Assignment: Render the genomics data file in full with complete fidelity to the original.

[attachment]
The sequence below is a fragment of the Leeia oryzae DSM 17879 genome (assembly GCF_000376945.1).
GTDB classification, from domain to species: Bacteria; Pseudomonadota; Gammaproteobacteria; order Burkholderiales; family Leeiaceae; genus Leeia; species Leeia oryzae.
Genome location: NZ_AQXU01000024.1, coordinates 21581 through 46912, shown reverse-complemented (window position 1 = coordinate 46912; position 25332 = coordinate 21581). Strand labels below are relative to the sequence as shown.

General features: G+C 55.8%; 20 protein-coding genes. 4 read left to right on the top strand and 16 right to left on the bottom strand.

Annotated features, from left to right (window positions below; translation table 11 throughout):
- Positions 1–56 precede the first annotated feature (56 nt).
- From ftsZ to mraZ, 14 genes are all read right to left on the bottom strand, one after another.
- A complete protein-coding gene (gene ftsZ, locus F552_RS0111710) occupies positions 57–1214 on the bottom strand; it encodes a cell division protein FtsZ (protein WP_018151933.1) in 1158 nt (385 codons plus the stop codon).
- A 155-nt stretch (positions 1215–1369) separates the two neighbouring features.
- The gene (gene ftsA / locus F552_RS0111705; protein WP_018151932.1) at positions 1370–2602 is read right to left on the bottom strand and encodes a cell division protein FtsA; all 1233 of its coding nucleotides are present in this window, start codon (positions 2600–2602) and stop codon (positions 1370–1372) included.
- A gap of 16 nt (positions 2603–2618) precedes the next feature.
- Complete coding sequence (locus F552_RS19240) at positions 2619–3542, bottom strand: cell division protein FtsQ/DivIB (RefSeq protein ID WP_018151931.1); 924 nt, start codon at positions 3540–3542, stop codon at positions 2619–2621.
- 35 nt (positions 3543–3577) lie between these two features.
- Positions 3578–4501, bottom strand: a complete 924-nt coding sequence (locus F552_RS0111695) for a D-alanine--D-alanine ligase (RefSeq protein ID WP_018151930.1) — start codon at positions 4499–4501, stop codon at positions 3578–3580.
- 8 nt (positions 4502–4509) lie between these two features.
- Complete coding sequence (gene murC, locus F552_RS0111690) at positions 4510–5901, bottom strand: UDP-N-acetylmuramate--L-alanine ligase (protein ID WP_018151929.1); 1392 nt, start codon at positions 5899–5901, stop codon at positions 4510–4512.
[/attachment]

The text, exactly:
The sequence below is a fragment of the Leeia oryzae DSM 17879 genome (assembly GCF_000376945.1).
GTDB classification, from domain to species: Bacteria; Pseudomonadota; Gammaproteobacteria; order Burkholderiales; family Leeiaceae; genus Leeia; species Leeia oryzae.
Genome location: NZ_AQXU01000024.1, coordinates 21581 through 46912, shown reverse-complemented (window position 1 = coordinate 46912; position 25332 = coordinate 21581). Strand labels below are relative to the sequence as shown.

General features: G+C 55.8%; 20 protein-coding genes. 4 read left to right on the top strand and 16 right to left on the bottom strand.

Annotated features, from left to right (window positions below; translation table 11 throughout):
- Positions 1–56 precede the first annotated feature (56 nt).
- From ftsZ to mraZ, 14 genes are all read right to left on the bottom strand, one after another.
- A complete protein-coding gene (gene ftsZ, locus F552_RS0111710) occupies positions 57–1214 on the bottom strand; it encodes a cell division protein FtsZ (protein WP_018151933.1) in 1158 nt (385 codons plus the stop codon).
- A 155-nt stretch (positions 1215–1369) separates the two neighbouring features.
- The gene (gene ftsA / locus F552_RS0111705; protein WP_018151932.1) at positions 1370–2602 is read right to left on the bottom strand and encodes a cell division protein FtsA; all 1233 of its coding nucleotides are present in this window, start codon (positions 2600–2602) and stop codon (positions 1370–1372) included.
- A gap of 16 nt (positions 2603–2618) precedes the next feature.
- Complete coding sequence (locus F552_RS19240) at positions 2619–3542, bottom strand: cell division protein FtsQ/DivIB (RefSeq protein ID WP_018151931.1); 924 nt, start codon at positions 3540–3542, stop codon at positions 2619–2621.
- 35 nt (positions 3543–3577) lie between these two features.
- Positions 3578–4501, bottom strand: a complete 924-nt coding sequence (locus F552_RS0111695) for a D-alanine--D-alanine ligase (RefSeq protein ID WP_018151930.1) — start codon at positions 4499–4501, stop codon at positions 3578–3580.
- 8 nt (positions 4502–4509) lie between these two features.
- Complete coding sequence (gene murC, locus F552_RS0111690) at positions 4510–5901, bottom strand: UDP-N-acetylmuramate--L-alanine ligase (protein ID WP_018151929.1); 1392 nt, start codon at positions 5899–5901, stop codon at positions 4510–4512.